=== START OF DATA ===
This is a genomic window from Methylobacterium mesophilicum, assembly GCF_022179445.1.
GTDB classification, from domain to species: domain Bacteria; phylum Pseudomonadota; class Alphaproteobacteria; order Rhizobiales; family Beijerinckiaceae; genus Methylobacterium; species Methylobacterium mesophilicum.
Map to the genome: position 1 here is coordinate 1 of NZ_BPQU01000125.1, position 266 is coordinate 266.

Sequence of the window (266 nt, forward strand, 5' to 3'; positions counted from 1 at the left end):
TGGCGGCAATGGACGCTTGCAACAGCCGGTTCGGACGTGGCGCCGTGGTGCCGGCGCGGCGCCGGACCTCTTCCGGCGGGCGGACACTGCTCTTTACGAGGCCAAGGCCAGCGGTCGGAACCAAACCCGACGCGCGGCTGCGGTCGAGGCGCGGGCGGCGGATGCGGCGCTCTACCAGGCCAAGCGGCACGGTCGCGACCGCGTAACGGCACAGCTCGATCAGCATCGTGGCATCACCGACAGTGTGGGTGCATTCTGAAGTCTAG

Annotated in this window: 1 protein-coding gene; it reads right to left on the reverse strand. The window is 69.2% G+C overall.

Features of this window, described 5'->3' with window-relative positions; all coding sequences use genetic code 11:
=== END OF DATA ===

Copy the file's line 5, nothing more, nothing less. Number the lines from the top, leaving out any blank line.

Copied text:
TGGCGGCAATGGACGCTTGCAACAGCCGGTTCGGACGTGGCGCCGTGGTGCCGGCGCGGCGCCGGACCTCTTCCGGCGGGCGGACACTGCTCTTTACGAGGCCAAGGCCAGCGGTCGGAACCAAACCCGACGCGCGGCTGCGGTCGAGGCGCGGGCGGCGGATGCGGCGCTCTACCAGGCCAAGCGGCACGGTCGCGACCGCGTAACGGCACAGCTCGATCAGCATCGTGGCATCACCGACAGTGTGGGTGCATTCTGAAGTCTAG